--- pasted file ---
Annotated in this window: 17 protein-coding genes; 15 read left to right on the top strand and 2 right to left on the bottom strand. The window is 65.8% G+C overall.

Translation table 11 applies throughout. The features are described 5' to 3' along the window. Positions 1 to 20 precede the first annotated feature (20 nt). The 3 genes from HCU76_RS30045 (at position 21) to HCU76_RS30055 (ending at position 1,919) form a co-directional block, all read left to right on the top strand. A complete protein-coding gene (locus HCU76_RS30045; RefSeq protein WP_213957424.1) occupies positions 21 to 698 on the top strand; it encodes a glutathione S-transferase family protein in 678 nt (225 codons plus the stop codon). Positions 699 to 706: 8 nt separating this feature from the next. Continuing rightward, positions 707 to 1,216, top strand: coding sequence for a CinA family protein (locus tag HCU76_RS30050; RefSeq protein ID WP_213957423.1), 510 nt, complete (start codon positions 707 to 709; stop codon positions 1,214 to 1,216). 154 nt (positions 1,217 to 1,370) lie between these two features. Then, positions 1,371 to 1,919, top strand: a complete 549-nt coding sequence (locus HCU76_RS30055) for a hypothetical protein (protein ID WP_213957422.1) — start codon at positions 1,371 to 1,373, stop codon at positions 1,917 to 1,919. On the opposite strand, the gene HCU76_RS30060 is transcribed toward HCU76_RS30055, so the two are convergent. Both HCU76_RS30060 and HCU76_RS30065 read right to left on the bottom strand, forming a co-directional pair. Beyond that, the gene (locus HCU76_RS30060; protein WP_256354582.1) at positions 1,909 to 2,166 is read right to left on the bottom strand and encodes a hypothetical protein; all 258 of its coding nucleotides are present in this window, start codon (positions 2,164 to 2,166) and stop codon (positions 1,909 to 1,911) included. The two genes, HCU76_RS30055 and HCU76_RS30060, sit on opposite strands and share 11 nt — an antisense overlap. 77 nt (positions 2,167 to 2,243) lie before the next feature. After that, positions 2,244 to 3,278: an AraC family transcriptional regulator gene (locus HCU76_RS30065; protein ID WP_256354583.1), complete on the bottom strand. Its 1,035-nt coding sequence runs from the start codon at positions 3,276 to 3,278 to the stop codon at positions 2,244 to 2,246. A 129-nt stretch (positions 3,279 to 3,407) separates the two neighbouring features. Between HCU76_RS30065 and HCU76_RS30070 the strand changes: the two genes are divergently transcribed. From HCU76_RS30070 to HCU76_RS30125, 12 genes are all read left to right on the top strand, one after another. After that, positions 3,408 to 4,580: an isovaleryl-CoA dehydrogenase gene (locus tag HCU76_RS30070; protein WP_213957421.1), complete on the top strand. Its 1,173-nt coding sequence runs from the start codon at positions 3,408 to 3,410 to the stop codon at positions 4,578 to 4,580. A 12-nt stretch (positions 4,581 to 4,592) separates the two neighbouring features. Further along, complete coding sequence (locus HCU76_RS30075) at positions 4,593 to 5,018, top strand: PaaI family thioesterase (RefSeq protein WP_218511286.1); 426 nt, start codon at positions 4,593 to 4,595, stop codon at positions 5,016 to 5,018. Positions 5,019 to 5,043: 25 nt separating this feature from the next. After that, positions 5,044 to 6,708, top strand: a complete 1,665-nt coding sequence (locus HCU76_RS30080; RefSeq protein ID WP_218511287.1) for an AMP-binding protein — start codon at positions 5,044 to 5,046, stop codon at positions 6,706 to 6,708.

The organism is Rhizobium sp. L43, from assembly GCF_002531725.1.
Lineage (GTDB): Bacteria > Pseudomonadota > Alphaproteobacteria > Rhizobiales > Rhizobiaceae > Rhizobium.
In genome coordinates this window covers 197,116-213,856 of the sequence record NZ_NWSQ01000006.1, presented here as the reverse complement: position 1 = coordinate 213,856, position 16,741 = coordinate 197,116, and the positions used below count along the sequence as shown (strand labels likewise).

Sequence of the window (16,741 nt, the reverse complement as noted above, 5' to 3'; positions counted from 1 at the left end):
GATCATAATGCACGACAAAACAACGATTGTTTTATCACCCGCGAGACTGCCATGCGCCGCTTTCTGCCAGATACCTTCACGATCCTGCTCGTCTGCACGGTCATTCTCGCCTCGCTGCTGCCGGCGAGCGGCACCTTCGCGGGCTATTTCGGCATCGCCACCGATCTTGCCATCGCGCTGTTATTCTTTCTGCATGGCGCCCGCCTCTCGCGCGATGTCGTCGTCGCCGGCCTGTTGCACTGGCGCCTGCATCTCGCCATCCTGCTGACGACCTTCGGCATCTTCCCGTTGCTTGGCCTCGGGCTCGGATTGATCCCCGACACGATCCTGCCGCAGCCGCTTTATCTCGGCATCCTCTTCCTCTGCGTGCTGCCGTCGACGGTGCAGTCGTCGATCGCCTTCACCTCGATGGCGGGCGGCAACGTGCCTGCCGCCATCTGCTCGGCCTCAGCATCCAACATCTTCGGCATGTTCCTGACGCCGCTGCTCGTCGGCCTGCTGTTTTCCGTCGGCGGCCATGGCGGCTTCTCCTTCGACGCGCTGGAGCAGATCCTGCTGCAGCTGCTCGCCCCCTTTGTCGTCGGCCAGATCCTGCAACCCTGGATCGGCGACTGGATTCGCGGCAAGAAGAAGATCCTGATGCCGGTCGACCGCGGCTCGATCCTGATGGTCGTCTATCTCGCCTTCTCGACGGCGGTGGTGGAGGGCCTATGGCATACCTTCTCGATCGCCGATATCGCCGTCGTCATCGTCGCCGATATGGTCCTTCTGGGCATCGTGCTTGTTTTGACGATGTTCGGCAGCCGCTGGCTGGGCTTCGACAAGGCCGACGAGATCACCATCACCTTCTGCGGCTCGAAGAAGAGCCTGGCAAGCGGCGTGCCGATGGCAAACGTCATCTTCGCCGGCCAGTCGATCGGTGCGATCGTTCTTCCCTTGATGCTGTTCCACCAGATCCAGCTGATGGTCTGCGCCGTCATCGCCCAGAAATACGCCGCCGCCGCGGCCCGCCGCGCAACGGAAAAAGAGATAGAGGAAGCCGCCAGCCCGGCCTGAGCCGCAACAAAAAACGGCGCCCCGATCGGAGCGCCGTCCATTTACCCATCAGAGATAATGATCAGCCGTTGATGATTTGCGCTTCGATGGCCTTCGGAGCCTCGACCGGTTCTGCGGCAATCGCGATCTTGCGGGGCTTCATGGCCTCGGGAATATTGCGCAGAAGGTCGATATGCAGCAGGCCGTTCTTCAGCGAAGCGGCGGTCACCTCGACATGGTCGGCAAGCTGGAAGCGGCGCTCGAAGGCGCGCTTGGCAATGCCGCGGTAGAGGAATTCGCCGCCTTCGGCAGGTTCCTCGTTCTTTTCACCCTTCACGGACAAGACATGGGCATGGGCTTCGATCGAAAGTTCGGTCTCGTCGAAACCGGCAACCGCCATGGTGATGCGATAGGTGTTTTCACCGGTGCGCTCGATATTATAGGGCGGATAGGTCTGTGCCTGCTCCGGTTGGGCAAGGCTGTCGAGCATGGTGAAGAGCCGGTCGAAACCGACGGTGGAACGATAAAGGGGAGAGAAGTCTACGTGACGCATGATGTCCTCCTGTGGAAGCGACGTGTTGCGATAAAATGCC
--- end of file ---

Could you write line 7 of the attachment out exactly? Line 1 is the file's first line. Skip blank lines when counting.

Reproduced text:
GATCATAATGCACGACAAAACAACGATTGTTTTATCACCCGCGAGACTGCCATGCGCCGCTTTCTGCCAGATACCTTCACGATCCTGCTCGTCTGCACGGTCATTCTCGCCTCGCTGCTGCCGGCGAGCGGCACCTTCGCGGGCTATTTCGGCATCGCCACCGATCTTGCCATCGCGCTGTTATTCTTTCTGCATGGCGCCCGCCTCTCGCGCGATGTCGTCGTCGCCGGCCTGTTGCACTGGCGCCTGCATCTCGCCATCCTGCTGACGACCTTCGGCATCTTCCCGTTGCTTGGCCTCGGGCTCGGATTGATCCCCGACACGATCCTGCCGCAGCCGCTTTATCTCGGCATCCTCTTCCTCTGCGTGCTGCCGTCGACGGTGCAGTCGTCGATCGCCTTCACCTCGATGGCGGGCGGCAACGTGCCTGCCGCCATCTGCTCGGCCTCAGCATCCAACATCTTCGGCATGTTCCTGACGCCGCTGCTCGTCGGCCTGCTGTTTTCCGTCGGCGGCCATGGCGGCTTCTCCTTCGACGCGCTGGAGCAGATCCTGCTGCAGCTGCTCGCCCCCTTTGTCGTCGGCCAGATCCTGCAACCCTGGATCGGCGACTGGATTCGCGGCAAGAAGAAGATCCTGATGCCGGTCGACCGCGGCTCGATCCTGATGGTCGTCTATCTCGCCTTCTCGACGGCGGTGGTGGAGGGCCTATGGCATACCTTCTCGATCGCCGATATCGCCGTCGTCATCGTCGCCGATATGGTCCTTCTGGGCATCGTGCTTGTTTTGACGATGTTCGGCAGCCGCTGGCTGGGCTTCGACAAGGCCGACGAGATCACCATCACCTTCTGCGGCTCGAAGAAGAGCCTGGCAAGCGGCGTGCCGATGGCAAACGTCATCTTCGCCGGCCAGTCGATCGGTGCGATCGTTCTTCCCTTGATGCTGTTCCACCAGATCCAGCTGATGGTCTGCGCCGTCATCGCCCAGAAATACGCCGCCGCCGCGGCCCGCCGCGCAACGGAAAAAGAGATAGAGGAAGCCGCCAGCCCGGCCTGAGCCGCAACAAAAAACGGCGCCCCGATCGGAGCGCCGTCCATTTACCCATCAGAGATAATGATCAGCCGTTGATGATTTGCGCTTCGATGGCCTTCGGAGCCTCGACCGGTTCTGCGGCAATCGCGATCTTGCGGGGCTTCATGGCCTCGGGAATATTGCGCAGAAGGTCGATATGCAGCAGGCCGTTCTTCAGCGAAGCGGCGGTCACCTCGACATGGTCGGCAAGCTGGAAGCGGCGCTCGAAGGCGCGCTTGGCAATGCCGCGGTAGAGGAATTCGCCGCCTTCGGCAGGTTCCTCGTTCTTTTCACCCTTCACGGACAAGACATGGGCATGGGCTTCGATCGAAAGTTCGGTCTCGTCGAAACCGGCAACCGCCATGGTGATGCGATAGGTGTTTTCACCGGTGCGCTCGATATTATAGGGCGGATAGGTCTGTGCCTGCTCCGGTTGGGCAAGGCTGTCGAGCATGGTGAAGAGCCGGTCGAAACCGACGGTGGAACGATAAAGGGGAGAGAAGTCTACGTGACGCATGATGTCCTCCTGTGGAAGCGACGTGTTGCGATAAAATGCC